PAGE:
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Title: Neurotypical  
Author: World Heritage Encyclopedia
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Subject: Neurodiversity, Autism friendly, Autism rights movement, Annalisse Mayer, Administrators' noticeboard/IncidentArchive116
Collection: Autism, Neologisms, Neurodiversity
Publisher: World Heritage Encyclopedia


Neurotypical or NT, an abbreviation of neurologically typical, is a neologism originating in the autistic community as a label for people who are not on the autism spectrum.[1] However, the term eventually became narrowed to refer to those with strictly typical neurology. In other words, this refers to anyone who does not have any developmental disabilities such as autism, dyslexia, developmental coordination disorder, or ADHD. The term was later adopted by both the neurodiversity movement and the scientific community.[2][3][4]

Neurotypical has been replaced by some with "allistic", or "nypical"[5] which has the same meaning as "neurotypical" did originally.[6] That is, these terms refer to those who are not autistic, even if they are neurologically atypical in some other way, such as having dyslexia.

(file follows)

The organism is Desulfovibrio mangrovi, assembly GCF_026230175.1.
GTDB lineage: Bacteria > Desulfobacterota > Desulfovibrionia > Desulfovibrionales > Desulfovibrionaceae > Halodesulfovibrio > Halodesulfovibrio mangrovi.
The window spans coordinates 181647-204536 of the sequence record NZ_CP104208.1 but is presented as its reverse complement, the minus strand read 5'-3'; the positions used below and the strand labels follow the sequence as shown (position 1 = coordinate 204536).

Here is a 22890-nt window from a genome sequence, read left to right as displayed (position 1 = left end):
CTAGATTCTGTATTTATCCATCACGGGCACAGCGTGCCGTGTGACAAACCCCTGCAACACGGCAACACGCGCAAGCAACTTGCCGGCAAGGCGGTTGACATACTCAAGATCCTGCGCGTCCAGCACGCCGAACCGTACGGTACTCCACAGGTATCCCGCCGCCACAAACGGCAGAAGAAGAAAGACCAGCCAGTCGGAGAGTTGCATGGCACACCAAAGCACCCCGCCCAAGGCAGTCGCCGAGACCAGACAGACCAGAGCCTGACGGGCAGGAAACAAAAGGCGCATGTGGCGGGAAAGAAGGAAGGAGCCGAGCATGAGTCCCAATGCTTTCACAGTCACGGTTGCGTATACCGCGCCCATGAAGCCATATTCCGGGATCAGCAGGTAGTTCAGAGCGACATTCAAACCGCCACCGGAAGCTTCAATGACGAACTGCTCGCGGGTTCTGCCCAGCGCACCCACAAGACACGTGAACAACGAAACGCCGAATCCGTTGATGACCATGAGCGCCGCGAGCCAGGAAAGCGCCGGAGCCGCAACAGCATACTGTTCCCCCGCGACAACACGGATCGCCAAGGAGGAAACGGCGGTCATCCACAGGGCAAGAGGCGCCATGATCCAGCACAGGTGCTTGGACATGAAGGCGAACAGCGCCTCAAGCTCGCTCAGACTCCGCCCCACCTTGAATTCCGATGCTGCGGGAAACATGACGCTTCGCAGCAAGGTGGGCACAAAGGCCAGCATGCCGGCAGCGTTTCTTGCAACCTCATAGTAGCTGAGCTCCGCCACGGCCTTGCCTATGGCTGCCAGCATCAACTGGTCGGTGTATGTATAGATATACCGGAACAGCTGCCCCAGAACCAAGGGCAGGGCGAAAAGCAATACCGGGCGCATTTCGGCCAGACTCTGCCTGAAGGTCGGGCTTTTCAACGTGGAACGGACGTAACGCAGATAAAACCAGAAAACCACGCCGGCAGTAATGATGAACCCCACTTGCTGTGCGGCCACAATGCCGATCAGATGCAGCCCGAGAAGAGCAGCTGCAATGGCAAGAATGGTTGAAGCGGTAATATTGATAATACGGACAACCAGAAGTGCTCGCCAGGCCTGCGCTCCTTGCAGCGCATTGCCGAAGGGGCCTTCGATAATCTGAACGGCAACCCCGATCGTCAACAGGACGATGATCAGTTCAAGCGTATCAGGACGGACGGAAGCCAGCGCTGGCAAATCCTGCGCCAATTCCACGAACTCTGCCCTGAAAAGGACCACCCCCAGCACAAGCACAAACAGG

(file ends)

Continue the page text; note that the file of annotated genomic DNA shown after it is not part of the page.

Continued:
The National Autistic Society of the United Kingdom recommends the use of the term "neurotypical" in its advice to journalists.[7]


  1. ^ Sinclair, Jim (1998). "A note about language and abbreviations". Archived from the original on June 6, 2006. Retrieved January 31, 2015. 
  2. ^ Hare, D. J.; Jones, S.; Evershed, K. (November 2006). "A comparative study of circadian rhythm functioning and sleep in people with Asperger syndrome". Autism 10 (6): 565–575.  
  3. ^ O’Connor, K.; Hamm, J. P.; Kirk, I. J. (October 2005). "The neurophysiological correlates of face processing in adults and children with Asperger's syndrome" (PDF).  
  4. ^ Myles, Brenda Smith; Huggins, Abigail; Rome-Lake, Maleia; Hagiwara, Taku; Barnhill, Gena P.; Griswold, Deborah E. (December 2003). "Written language profile of children and youth with Asperger syndrome: From research to practice" (PDF). Education and Training in Developmental Disabilities 38 (4): 362–369. 
  5. ^ Robison, John Elder (2011). Be Different: My Adventures with Asperger's and My Advice for Fellow Aspergians, Misfits, Families, and Teachers (1st ed.). New York: Broadway Paperbacks.  
  6. ^ Cashin, A.; Sci, D. A. (2006). "Two terms—one meaning: the conundrum of contemporary nomenclature in autism". Journal of Child and Adolescent Psychiatric Nursing 19 (3): 137–144.  
  7. ^ "How to talk about autism".  
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